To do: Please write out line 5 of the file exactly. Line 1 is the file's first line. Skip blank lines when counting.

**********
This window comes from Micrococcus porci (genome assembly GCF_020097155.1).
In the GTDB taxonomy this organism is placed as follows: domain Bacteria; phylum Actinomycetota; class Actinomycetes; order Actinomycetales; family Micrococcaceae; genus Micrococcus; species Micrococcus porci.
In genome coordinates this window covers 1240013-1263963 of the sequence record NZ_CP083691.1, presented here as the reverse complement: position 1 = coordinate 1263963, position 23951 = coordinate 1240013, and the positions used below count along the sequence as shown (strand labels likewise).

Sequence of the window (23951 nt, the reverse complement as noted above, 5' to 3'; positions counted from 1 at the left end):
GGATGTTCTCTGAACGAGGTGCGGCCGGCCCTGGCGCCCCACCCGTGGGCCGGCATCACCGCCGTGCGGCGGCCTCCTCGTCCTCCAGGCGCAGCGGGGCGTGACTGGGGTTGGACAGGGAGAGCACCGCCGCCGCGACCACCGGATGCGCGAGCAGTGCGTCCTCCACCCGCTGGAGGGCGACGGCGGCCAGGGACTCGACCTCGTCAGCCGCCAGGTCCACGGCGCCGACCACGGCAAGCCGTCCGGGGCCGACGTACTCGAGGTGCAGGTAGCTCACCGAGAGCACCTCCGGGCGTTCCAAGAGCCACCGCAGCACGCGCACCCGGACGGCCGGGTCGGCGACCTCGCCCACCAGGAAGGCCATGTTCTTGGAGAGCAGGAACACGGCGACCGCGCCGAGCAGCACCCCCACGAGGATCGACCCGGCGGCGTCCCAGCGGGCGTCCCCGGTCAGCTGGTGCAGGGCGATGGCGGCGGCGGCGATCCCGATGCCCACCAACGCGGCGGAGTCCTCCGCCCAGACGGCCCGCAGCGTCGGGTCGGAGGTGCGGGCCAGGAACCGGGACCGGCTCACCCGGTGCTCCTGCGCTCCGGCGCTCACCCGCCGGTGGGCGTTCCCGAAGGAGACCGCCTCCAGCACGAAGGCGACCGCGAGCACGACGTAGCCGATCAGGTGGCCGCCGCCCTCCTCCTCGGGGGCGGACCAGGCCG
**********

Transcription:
GGATGTTCTCTGAACGAGGTGCGGCCGGCCCTGGCGCCCCACCCGTGGGCCGGCATCACCGCCGTGCGGCGGCCTCCTCGTCCTCCAGGCGCAGCGGGGCGTGACTGGGGTTGGACAGGGAGAGCACCGCCGCCGCGACCACCGGATGCGCGAGCAGTGCGTCCTCCACCCGCTGGAGGGCGACGGCGGCCAGGGACTCGACCTCGTCAGCCGCCAGGTCCACGGCGCCGACCACGGCAAGCCGTCCGGGGCCGACGTACTCGAGGTGCAGGTAGCTCACCGAGAGCACCTCCGGGCGTTCCAAGAGCCACCGCAGCACGCGCACCCGGACGGCCGGGTCGGCGACCTCGCCCACCAGGAAGGCCATGTTCTTGGAGAGCAGGAACACGGCGACCGCGCCGAGCAGCACCCCCACGAGGATCGACCCGGCGGCGTCCCAGCGGGCGTCCCCGGTCAGCTGGTGCAGGGCGATGGCGGCGGCGGCGATCCCGATGCCCACCAACGCGGCGGAGTCCTCCGCCCAGACGGCCCGCAGCGTCGGGTCGGAGGTGCGGGCCAGGAACCGGGACCGGCTCACCCGGTGCTCCTGCGCTCCGGCGCTCACCCGCCGGTGGGCGTTCCCGAAGGAGACCGCCTCCAGCACGAAGGCGACCGCGAGCACGACGTAGCCGATCAGGTGGCCGCCGCCCTCCTCCTCGGGGGCGGACCAGGCCG